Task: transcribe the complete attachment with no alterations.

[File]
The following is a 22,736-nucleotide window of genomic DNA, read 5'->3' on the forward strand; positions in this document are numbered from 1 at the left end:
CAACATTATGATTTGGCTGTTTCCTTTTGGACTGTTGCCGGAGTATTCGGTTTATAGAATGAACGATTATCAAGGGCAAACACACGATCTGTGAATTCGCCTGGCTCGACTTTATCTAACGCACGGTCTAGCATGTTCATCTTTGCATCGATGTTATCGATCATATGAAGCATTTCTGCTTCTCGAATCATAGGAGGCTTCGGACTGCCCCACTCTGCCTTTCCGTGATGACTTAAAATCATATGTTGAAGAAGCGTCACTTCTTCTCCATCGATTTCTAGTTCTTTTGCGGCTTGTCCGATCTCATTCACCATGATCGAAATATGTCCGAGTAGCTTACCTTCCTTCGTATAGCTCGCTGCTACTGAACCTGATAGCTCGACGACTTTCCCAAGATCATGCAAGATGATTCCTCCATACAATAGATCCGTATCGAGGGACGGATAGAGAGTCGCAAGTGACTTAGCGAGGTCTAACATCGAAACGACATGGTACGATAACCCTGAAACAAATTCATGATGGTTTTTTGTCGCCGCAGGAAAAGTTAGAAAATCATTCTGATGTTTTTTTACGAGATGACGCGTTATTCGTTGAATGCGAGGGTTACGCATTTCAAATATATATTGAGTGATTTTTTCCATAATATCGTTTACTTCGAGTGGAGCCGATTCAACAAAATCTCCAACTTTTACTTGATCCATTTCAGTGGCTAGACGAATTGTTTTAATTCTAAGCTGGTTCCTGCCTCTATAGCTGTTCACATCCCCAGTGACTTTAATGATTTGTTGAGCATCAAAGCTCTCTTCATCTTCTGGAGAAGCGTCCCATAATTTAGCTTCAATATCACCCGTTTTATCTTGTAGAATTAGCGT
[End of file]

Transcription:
The following is a 22,736-nucleotide window of genomic DNA, read 5'->3' on the forward strand; positions in this document are numbered from 1 at the left end:
CAACATTATGATTTGGCTGTTTCCTTTTGGACTGTTGCCGGAGTATTCGGTTTATAGAATGAACGATTATCAAGGGCAAACACACGATCTGTGAATTCGCCTGGCTCGACTTTATCTAACGCACGGTCTAGCATGTTCATCTTTGCATCGATGTTATCGATCATATGAAGCATTTCTGCTTCTCGAATCATAGGAGGCTTCGGACTGCCCCACTCTGCCTTTCCGTGATGACTTAAAATCATATGTTGAAGAAGCGTCACTTCTTCTCCATCGATTTCTAGTTCTTTTGCGGCTTGTCCGATCTCATTCACCATGATCGAAATATGTCCGAGTAGCTTACCTTCCTTCGTATAGCTCGCTGCTACTGAACCTGATAGCTCGACGACTTTCCCAAGATCATGCAAGATGATTCCTCCATACAATAGATCCGTATCGAGGGACGGATAGAGAGTCGCAAGTGACTTAGCGAGGTCTAACATCGAAACGACATGGTACGATAACCCTGAAACAAATTCATGATGGTTTTTTGTCGCCGCAGGAAAAGTTAGAAAATCATTCTGATGTTTTTTTACGAGATGACGCGTTATTCGTTGAATGCGAGGGTTACGCATTTCAAATATATATTGAGTGATTTTTTCCATAATATCGTTTACTTCGAGTGGAGCCGATTCAACAAAATCTCCAACTTTTACTTGATCCATTTCAGTGGCTAGACGAATTGTTTTAATTCTAAGCTGGTTCCTGCCTCTATAGCTGTTCACATCCCCAGTGACTTTAATGATTTGTTGAGCATCAAAGCTCTCTTCATCTTCTGGAGAAGCGTCCCATAATTTAGCTTCAATATCACCCGTTTTATCTTGTAGAATTAGCGT